PhD Thesis

[Ranked high by the Leonardo Abstracts Service 2019]


This thesis describes how I took part in a series of collaborations with dancers Danai Pappa and Katie Hall, musician George Williams and video artist Julie Kuzminska. To realise our collaborations, I built electronic sculptural instruments from junk using bricolage, the act of subversion, skip diving and appropriation. From an auto-ethnographic viewpoint, I explored how collaborations began, how relationships developed and how various levels of expertise across different disciplines were negotiated. I examined how the documentation of the performances related to, and could be realised as, video art in their own right. I investigated the themes of work, labour and effort that are used in the process of producing and documenting these works in order to better understand how to ‘create’. I analysed the gender dynamics that existed between my collaborators and myself, which led to the exploration of issues around interaction and intimacy, democratic roles and live art. The resulting works challenged gender stereotypes, the notion of what a musical instrument can be and how sound is produced through action/interaction. I found that reflective time was imperative; serendipity, constant awareness of one’s environment, community and intimate relationships greatly enhanced the success of the collaborations. Instruments became conduits and instigators with shifting implied genders based on their context or creative use. As well as sound being a product of movement, effort and interaction, I realised it was also an artefact of the instruments.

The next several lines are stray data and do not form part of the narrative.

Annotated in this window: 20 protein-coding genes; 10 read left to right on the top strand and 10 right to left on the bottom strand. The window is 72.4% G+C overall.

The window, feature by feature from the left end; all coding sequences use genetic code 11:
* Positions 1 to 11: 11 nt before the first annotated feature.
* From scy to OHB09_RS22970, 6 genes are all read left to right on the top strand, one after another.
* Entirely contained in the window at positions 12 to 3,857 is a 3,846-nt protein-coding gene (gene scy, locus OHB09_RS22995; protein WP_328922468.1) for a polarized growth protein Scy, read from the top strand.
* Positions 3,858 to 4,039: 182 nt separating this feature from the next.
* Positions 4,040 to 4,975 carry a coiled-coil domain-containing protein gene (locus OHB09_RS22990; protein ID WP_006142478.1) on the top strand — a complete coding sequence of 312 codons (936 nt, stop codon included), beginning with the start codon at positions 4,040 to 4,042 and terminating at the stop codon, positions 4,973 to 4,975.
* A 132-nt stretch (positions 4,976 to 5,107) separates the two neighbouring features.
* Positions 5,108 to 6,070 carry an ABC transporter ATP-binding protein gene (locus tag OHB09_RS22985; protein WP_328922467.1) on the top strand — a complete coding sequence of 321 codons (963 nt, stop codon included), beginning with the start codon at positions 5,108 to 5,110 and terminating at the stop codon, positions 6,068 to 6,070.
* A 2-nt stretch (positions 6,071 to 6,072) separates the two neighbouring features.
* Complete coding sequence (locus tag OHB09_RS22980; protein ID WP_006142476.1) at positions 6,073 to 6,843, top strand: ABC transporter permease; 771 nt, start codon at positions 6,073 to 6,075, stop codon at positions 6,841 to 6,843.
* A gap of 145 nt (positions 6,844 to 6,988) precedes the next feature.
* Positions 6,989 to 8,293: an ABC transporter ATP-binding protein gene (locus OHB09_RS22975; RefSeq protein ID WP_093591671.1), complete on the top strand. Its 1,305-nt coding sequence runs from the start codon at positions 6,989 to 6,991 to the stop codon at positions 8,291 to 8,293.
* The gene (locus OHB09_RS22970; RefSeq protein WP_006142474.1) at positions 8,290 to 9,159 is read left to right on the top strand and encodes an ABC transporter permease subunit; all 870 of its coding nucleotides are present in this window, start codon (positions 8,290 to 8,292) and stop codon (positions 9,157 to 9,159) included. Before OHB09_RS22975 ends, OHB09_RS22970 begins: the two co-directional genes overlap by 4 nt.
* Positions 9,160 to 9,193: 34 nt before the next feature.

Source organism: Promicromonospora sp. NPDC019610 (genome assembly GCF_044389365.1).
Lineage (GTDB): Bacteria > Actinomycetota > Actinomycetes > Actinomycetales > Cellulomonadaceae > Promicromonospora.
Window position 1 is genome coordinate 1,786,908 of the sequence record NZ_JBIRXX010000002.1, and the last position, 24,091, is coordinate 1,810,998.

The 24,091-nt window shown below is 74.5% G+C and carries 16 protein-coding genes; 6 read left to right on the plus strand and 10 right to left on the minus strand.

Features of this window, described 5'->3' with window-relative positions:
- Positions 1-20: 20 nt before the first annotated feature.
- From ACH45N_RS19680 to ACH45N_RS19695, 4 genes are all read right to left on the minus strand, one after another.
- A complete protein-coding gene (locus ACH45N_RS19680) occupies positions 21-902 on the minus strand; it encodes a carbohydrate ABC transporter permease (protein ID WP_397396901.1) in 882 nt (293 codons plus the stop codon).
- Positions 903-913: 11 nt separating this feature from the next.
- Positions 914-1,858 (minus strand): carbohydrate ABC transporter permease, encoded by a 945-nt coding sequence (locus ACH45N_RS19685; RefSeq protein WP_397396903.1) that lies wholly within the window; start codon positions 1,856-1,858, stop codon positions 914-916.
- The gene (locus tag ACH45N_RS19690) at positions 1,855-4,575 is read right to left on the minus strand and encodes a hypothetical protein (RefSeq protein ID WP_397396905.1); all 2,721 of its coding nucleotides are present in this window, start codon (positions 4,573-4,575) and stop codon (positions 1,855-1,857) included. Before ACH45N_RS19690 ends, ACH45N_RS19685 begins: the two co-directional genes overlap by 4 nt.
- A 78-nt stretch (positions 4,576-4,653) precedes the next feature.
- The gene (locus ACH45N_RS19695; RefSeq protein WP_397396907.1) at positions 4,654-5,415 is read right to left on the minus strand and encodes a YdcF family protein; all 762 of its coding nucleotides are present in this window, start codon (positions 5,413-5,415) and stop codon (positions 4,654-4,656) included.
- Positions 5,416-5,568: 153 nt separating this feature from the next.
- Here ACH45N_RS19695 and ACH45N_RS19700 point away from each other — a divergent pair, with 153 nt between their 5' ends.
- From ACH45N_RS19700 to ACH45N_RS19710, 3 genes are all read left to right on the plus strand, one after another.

Below are six of the seven full works described in the thesis. The full set of video documents and performances can be found in the De Montfort University online archive here: